Dave Martin, Senior Manager Cyber Security, Logica Business Consulting
We all use the worldwide web from home, office and from our smartphones. These devices allow access to information worldwide from virtually anywhere and at any time.
Recently I’ve been thinking about my own personal usage of the internet and how it’s affected when I’m travelling abroad. I still use my personal email and access personal documents regardless of where I am in the world. I still buy goods from the likes of Amazon and through eBay, but I’ve started thinking about the how truly worldwide the web is and how it differs depending on where I am in the world and how sites and legislation vary.
For example, I frequently take business trips to Scandinavia. Being British, I do still like to keep up-to-date with the news back in the UK. I can happily fire up the BBC iPlayer on my laptop and listen to Radio 4 in the morning and PM in the evening. I can even access comedy on Radio 4 Extra, but then the limits start to hit. Although I can download a programme, via iPlayer, from BBC1 and, providing I start watching it before I leave the UK (so that the digital rights are sorted out) I can watch it in Oslo; however I can’t download the programme in Oslo…
I haven’t changed.
My PC hasn’t changed.
I’m still a UK taxpayer, paying for the BBC; that hasn’t changed. All that has changed is that I’m outside the UK. Likewise, if I access the BBC website in the UK, it’s advert free; when abroad, there are adverts. It must be that my position is being tracked and used to change my view of the web based on where I am.
I can understand the reasoning behind all of the above as it’s designed to ensure that those who pay for the BBC in the UK aren’t also paying for other parts of the world where the BBC might want to sell its programmes to subsidise new productions.
Realising that my position in the world changes my view of the web, I’ve started thinking about how my location also affects the legal aspects of my usage. For example, if I’m in the United States and start accessing personal information on a server in the UK, am I now guilty of exporting personal information outside the EEA in contravention of the UK Data Protection Act? What about emails sent to me containing personal information that I now read outside the UK? Some of these I will have deliberately ‘pulled’ by accessing a web-based email service, but what if they’ve been ‘pushed’ to me on my smartphone? When I set up the rules for email downloads I couldn’t guess at all the information that people might send to me.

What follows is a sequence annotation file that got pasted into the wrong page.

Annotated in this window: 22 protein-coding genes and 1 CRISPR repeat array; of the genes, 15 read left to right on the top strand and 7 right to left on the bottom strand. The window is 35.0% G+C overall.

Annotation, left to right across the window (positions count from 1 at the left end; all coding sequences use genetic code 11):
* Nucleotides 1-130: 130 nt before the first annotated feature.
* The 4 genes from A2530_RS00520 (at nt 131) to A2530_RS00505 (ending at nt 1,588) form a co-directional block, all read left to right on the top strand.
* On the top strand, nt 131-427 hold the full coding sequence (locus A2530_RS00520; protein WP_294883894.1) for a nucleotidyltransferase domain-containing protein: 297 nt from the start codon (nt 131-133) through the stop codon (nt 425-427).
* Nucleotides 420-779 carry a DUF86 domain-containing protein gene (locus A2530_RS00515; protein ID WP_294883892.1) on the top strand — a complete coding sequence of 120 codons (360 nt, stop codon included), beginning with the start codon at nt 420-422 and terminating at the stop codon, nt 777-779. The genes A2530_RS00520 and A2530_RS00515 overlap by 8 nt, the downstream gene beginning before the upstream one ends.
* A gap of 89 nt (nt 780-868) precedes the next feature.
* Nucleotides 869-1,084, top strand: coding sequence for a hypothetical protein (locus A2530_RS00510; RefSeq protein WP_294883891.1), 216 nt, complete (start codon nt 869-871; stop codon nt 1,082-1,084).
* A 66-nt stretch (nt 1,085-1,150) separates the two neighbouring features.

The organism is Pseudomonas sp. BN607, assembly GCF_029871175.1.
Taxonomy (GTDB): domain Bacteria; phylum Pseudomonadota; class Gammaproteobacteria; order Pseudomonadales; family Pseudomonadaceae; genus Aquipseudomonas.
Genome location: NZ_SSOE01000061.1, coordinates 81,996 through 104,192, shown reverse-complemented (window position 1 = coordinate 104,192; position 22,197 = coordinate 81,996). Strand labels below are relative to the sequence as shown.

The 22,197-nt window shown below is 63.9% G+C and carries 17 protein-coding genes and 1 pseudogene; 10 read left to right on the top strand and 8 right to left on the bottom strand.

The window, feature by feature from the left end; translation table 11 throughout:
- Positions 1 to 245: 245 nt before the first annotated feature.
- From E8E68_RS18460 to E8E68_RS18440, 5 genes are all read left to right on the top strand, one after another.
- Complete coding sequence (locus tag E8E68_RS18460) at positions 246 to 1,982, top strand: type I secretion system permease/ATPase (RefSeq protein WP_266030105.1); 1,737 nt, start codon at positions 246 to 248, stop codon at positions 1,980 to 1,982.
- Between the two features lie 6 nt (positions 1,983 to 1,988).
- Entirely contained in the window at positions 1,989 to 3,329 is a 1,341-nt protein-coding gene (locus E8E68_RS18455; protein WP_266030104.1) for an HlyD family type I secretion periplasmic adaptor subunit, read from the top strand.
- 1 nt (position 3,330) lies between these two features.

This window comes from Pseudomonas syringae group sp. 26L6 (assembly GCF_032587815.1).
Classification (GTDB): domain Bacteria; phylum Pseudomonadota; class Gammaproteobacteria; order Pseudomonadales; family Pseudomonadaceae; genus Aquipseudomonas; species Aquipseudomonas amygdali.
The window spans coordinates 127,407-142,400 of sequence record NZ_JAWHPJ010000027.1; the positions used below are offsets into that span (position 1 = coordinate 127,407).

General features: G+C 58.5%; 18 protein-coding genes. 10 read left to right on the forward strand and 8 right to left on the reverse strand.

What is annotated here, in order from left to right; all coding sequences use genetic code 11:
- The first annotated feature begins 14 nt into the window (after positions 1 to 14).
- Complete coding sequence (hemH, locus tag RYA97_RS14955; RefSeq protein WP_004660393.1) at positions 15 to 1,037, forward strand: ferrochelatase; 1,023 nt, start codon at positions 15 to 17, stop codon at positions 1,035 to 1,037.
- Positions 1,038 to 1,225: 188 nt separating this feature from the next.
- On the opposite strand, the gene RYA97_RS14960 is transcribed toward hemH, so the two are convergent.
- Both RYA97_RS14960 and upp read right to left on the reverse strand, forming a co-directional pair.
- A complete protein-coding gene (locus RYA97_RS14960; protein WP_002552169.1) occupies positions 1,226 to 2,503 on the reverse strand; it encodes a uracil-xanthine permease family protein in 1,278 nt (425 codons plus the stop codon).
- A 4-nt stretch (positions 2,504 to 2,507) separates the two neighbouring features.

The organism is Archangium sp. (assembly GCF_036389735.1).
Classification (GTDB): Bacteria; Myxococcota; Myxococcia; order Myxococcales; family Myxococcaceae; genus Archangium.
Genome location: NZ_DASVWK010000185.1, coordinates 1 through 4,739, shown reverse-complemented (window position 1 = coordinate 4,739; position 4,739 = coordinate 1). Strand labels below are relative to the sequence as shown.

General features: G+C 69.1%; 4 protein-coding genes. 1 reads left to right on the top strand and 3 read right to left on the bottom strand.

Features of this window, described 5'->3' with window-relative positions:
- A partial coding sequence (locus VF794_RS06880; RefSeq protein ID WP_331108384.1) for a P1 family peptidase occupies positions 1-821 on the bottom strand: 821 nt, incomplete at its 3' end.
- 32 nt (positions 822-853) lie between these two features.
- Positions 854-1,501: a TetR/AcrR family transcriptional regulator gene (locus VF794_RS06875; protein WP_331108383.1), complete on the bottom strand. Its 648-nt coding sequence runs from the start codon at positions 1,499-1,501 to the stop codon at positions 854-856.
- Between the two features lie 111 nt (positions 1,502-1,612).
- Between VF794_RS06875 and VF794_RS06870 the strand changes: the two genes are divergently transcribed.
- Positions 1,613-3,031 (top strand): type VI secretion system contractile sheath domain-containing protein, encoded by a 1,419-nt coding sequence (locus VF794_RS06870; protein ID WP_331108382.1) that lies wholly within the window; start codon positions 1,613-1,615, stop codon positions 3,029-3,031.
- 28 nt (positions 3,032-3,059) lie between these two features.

Likewise, when undertaking security reviews abroad, it often comes as a big surprise that someone in, say, India (who has never left India in their lives), could have committed a penal offence in the UK by attempting to perform an unauthorised action on a computer system in the UK. This is because, amongst other rules within the UK Computer Misuse Act, if you try to perform an unauthorised action on a computer in the UK, regardless of where you are in the world, you have committed an offence in the UK.
If this comes as a surprise to people abroad, I can’t possibly guess how many foreign laws I might be breaking just by accessing websites when I’m abroad. It’s well known that China will block my access to many sites to ensure that I only see an approved view of the world. But what if I manage to find a way of accessing these sites when in China, have I committed any offence in China? I don’t know. I can use common sense, but this is going to be no guarantee that I’m totally innocent under all foreign laws.
So what is my view of the ‘worldwide’ web now?
I probably don’t think of it as a single entity. More and more I have a mental picture of an ocean with island states within it, with the rules of communication between the islands varying depending on which island I am on. The laws affecting my usage depend on which island I’m on and which island the website is on (do I even know which island the website is on? Often I can only guess).
So, for my next trip abroad, as well as packing my smartphone, I think it might also be an idea to pack my favourite lawyer, just to be on the safe side and, in case you are wondering, my wife is that lawyer!